Human subjects: Consent was obtained by all participants in this study. Conflicts of interest: In compliance with the ICMJE uniform disclosure form, all authors declare the following: Payment/services info: All authors have declared that no financial support was received from any organization for the submitted work. Financial relationships: All authors have declared that they have no financial relationships at present or within the previous three years with any organizations that might have an interest in the submitted work. Other relationships: All authors have declared that there are no other relationships or activities that could appear to have influenced the submitted work.

    Acknowledgements


    Article Information

    Published: October 27, 2017

    DOI

    10.7759/cureus.1806

    Cite this article as:

    Mani V R, Kalabin A, Dinesh A, et al. (October 27, 2017) Inverted Meckel’s Diverticulum: Rare Etiology of an Intestinal Obstruction . Cureus 9(10): e1806. doi:10.7759/cureus.1806

    Publication history

    Received by Cureus: October 04, 2017
    Peer review began: October 09, 2017
    Peer review concluded: October 24, 2017
    Published: October 27, 2017

    Copyright

    © Copyright 2017
    Mani et al. This is an open access article distributed under the terms of the Creative Commons Attribution License CC-BY 3.0., which permits unrestricted use, distribution, and reproduction in any medium, provided the original author and source are credited.

    License

    This is an open access article distributed under the terms of the Creative Commons Attribution License, which permits unrestricted use, distribution, and reproduction in any medium, provided the original author and source are credited.

Abstract

Acute gastrointestinal obstruction can have a varied spectrum of clinical presentation and etiologies. It has been studied in detail and the management criteria have been well defined for the most part in our era. The etiologies are usually well defined. However, acute small bowel obstruction (SBO) due to intussusception caused by an inverted Meckel's diverticulum is a rare phenomenon that is often times missed on initial presentation and/or consequently until resected and visualized on pathological examination. We present a case of a 34-year-old presenting with symptoms and signs of acute intestinal obstruction and radiographic exam showing ileo-ileal intussusception. The patient failed to improve initially following conservative management and was taken to the operating room for small bowel resection which then revealed an inverted Meckel’s diverticulum.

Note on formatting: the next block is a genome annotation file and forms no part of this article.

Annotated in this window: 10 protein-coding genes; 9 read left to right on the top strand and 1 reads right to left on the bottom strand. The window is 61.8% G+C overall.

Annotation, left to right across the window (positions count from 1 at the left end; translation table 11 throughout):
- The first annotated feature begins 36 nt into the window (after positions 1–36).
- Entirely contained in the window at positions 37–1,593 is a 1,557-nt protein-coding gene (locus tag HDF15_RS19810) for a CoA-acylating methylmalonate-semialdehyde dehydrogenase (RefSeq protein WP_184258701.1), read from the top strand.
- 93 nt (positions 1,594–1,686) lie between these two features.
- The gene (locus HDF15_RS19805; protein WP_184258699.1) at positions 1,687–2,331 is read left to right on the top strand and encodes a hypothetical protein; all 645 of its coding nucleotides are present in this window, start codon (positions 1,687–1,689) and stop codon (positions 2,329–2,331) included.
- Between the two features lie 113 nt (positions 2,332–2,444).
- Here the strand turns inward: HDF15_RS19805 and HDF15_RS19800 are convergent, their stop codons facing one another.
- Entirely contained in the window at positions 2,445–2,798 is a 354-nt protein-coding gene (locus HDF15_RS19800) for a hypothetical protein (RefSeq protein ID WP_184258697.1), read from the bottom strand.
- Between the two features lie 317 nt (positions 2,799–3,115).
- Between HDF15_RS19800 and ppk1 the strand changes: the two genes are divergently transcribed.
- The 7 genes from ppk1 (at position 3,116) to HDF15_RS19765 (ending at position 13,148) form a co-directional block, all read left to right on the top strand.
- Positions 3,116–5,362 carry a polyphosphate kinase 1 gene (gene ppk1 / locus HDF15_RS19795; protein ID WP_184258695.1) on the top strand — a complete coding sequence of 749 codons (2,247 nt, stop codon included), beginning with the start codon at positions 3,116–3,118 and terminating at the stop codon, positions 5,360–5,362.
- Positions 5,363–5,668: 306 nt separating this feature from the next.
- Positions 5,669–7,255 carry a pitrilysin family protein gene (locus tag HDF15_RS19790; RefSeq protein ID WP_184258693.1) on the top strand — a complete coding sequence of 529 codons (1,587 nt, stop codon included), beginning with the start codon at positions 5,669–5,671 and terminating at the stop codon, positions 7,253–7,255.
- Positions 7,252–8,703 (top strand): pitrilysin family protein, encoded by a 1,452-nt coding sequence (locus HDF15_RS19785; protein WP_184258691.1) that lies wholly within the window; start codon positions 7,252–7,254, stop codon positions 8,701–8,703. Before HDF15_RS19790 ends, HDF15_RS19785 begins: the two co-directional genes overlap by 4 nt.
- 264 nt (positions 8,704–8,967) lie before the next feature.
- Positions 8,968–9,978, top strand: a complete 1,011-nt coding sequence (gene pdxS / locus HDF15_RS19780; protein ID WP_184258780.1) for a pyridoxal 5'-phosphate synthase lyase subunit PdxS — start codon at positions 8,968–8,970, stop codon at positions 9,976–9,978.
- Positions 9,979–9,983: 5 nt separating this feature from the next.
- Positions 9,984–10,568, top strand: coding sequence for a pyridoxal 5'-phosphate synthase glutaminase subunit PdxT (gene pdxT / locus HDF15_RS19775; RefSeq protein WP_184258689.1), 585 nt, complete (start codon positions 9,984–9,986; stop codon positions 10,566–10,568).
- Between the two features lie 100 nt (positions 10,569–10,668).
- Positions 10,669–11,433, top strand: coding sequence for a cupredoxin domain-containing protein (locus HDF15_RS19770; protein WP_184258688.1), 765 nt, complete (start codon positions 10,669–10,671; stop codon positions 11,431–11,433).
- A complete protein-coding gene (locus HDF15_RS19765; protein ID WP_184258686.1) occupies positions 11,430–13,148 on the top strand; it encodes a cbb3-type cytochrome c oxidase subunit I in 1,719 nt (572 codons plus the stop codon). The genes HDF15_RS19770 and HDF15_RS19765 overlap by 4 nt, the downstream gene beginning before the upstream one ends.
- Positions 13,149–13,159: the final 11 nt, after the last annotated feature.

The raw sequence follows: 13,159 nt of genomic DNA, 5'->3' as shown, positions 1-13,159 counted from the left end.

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Vishnu R. Mani, M.D.

Department of Surgery, New York University School of Medicine, and the Laura and Isaac Perlmutter Cancer Center, Columbia University School of Physicians and Surgeons at Harlem Hospital Center

For correspondence:
mani.montfort@gmail.com

Aleksandr Kalabin

General Surgery, Columbia University College of Physicians and Surgeons at Harlem Hospital Center

Anant Dinesh, M.D.

General Surgery, Columbia University College of Physicians and Surgeons at Harlem Hospital Center

Ajai Rajabalan

Department of Medicine, North Side Medical Center

Marina Landa, M.D.

Pathology, Columbia University College of Physicians and Surgeons at Harlem Hospital Center

Albert Adu

Department of Surgery, Columbia University College of Physicians and Surgeons at Harlem Hospital Center

Vishnu R. Mani, M.D.

Department of Surgery, New York University School of Medicine, and the Laura and Isaac Perlmutter Cancer Center, Columbia University School of Physicians and Surgeons at Harlem Hospital Center

For correspondence:
mani.montfort@gmail.com

Aleksandr Kalabin

General Surgery, Columbia University College of Physicians and Surgeons at Harlem Hospital Center

Anant Dinesh, M.D.

General Surgery, Columbia University College of Physicians and Surgeons at Harlem Hospital Center

Ajai Rajabalan

Department of Medicine, North Side Medical Center

Marina Landa, M.D.

Pathology, Columbia University College of Physicians and Surgeons at Harlem Hospital Center

Albert Adu

Department of Surgery, Columbia University College of Physicians and Surgeons at Harlem Hospital Center